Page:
Thus borders are sometimes imposed from the outside and sometimes from the inside. Minorities are often as keen to prevent the majority from “coming in”, as majorities desire to prevent the minority from “breaking out”. This is as true of the State, as it is of ethnic and ghetto neighbourhoods, as it is of the personal spaces and borders which are perceived and created around the individual. To understand the bordering process which groups and nations place around themselves, we need to have a better understanding of the personal borders which individuals create in their search for private spaces, some of which are just as exclusive as those which are created by governments and States. Research into the bordering process is an inclusive one – it includes this diversity of scale and border types, from the global to the local and the personal, as well as from the hard territorial lines to the perceived and elastic zones of contact / separation.
Multidisciplinarity and the Search for a Common Language in the Study of Borders
For as long as the study of boundaries was synonymous with the lines separating the sovereign territory of states in the international system, the focus of research was geographical. As our understanding of boundaries has taken on new forms and scales of analysis, so too the study of the bordering phenomenon has become multi-disciplinary, with sociologists, political scientists, historians, international lawyers and anthropologists taking an active part in the expanding discourse. Increasingly, seminars and conferences organized by such institutions as the International Boundaries Research Unit (IBRU) at the University of Durham in England, the Association of Borderland Studies (ABS) in the USA, and the Border Regions in Transition (BRIT) conferences have taken on an added multi-disciplinary dimension, enabling border narratives and experiences to be shared within a common transition zone.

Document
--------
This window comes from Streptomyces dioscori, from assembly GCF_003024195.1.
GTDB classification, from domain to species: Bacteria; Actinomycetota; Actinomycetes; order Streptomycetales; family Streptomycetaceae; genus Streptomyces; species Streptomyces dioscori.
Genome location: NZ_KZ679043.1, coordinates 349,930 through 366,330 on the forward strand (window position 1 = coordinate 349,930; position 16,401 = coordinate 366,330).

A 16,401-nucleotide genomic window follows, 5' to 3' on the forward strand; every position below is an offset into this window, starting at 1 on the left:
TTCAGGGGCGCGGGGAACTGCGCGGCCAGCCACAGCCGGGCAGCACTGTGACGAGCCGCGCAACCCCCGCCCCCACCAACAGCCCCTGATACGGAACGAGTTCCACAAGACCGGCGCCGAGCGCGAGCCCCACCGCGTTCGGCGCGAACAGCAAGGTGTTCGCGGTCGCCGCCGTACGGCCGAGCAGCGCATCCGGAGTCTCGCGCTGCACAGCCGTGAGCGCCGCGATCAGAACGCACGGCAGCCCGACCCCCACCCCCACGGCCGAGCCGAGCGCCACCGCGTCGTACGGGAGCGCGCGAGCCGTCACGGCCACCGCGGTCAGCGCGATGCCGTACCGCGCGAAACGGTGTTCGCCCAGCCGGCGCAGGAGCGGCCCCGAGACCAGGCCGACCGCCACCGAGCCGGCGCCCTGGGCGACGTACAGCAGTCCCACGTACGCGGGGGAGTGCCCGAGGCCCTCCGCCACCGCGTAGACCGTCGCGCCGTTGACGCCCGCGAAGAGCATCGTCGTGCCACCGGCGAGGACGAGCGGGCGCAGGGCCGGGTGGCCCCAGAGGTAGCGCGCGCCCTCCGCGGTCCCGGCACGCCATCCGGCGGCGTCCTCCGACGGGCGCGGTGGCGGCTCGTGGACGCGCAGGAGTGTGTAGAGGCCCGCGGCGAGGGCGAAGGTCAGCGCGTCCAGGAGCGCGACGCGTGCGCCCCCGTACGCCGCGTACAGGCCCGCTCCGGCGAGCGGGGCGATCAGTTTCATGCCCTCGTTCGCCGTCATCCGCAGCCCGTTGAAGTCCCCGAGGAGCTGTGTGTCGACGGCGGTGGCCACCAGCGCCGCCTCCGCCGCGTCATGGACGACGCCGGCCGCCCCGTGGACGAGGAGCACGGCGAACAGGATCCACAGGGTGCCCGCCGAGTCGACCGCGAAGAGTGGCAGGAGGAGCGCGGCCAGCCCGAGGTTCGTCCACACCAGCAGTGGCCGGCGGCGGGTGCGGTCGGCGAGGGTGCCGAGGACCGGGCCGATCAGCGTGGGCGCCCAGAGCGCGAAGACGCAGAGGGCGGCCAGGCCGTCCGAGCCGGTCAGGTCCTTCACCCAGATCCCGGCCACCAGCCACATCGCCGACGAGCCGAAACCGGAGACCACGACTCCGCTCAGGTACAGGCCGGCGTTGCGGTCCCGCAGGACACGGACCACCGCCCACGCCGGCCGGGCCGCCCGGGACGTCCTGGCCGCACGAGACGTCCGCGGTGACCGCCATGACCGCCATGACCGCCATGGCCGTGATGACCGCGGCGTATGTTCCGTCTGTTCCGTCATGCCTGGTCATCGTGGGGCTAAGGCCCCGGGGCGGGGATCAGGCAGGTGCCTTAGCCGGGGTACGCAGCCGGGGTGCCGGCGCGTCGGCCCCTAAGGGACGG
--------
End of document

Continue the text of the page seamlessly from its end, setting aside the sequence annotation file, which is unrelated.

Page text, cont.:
But like many multi-disciplinary discourses, the language, semantics and meanings of the border have experienced difficulties in fusing into a single set of recognizable parameters and concepts. Crossing the language barrier of the borders between academic disciplines and practitioners is often harder than the trans-boundary movement which is increasingly taking place across the borders between states and regions (Becher, 1989; Bourdieu, 1991; Newman, 1999). In this sense, academic compartments provide an appropriate metaphor for our understanding of the bordering process, the way in which some are included and most are excluded. Crossing from one compartment into another requires the appropriate credentials in terms of documentation, qualifications and semantics. The existing institutional structure displays a high level of inertia to boundary crossings from one discipline to another, while scholars who attempt to straddle the border on both sides are, more often than not, accused of shallowness and of not belonging fully to either disciplinary compartment. The managers and gatekeepers of the academic border institutions – the journal editors, the funding agencies and the promotion committees – essentially perpetuate difference, with linguistic and semantic exclusivity constituting one of the most powerful weapons at their disposal.
It is the postmodern discourse within the social science which has began to challenge the hegemony of rigid academic compartmentalization. It befits scholars of borders from all disciplines to be in the forefront of academic trans-boundary interaction and discourse. To achieve that, we need to know more about the multi-cultural definitions of basic terminologies which, until recently, has only ever been understood within our own enclosed and compartmentalized paradigms. What, for instance do the terms "border", "boundary", "frontier", borderland", "transition zone" mean to geographers, political scientists, sociologists, anthropologists, economists and historians? We need to create a common dictionary, to share common terms, so that when we meet to discuss borders, spaces and territories, we at least know what the other is talking about. Our mutual understanding of the institutions which are borders can only benefit from such a pooling of our semantic exclusivity.